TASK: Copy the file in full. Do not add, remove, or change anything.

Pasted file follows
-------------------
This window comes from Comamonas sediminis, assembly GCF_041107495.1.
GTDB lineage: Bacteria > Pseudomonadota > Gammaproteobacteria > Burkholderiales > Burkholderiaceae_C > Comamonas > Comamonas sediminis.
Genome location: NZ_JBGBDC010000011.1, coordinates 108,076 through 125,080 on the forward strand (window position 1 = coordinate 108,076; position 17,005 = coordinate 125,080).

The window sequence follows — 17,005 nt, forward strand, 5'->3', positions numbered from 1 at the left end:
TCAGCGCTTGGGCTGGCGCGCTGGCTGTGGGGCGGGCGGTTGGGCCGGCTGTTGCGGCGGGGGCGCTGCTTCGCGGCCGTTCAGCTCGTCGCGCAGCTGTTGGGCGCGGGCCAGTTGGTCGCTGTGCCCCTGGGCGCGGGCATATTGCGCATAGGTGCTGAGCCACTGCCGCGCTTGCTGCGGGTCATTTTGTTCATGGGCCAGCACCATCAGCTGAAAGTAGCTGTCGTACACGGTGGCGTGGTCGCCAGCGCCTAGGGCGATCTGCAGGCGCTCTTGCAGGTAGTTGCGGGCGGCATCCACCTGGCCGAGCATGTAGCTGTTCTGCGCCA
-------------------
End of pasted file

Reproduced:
This window comes from Comamonas sediminis, assembly GCF_041107495.1.
GTDB lineage: Bacteria > Pseudomonadota > Gammaproteobacteria > Burkholderiales > Burkholderiaceae_C > Comamonas > Comamonas sediminis.
Genome location: NZ_JBGBDC010000011.1, coordinates 108,076 through 125,080 on the forward strand (window position 1 = coordinate 108,076; position 17,005 = coordinate 125,080).

The window sequence follows — 17,005 nt, forward strand, 5'->3', positions numbered from 1 at the left end:
TCAGCGCTTGGGCTGGCGCGCTGGCTGTGGGGCGGGCGGTTGGGCCGGCTGTTGCGGCGGGGGCGCTGCTTCGCGGCCGTTCAGCTCGTCGCGCAGCTGTTGGGCGCGGGCCAGTTGGTCGCTGTGCCCCTGGGCGCGGGCATATTGCGCATAGGTGCTGAGCCACTGCCGCGCTTGCTGCGGGTCATTTTGTTCATGGGCCAGCACCATCAGCTGAAAGTAGCTGTCGTACACGGTGGCGTGGTCGCCAGCGCCTAGGGCGATCTGCAGGCGCTCTTGCAGGTAGTTGCGGGCGGCATCCACCTGGCCGAGCATGTAGCTGTTCTGCGCCA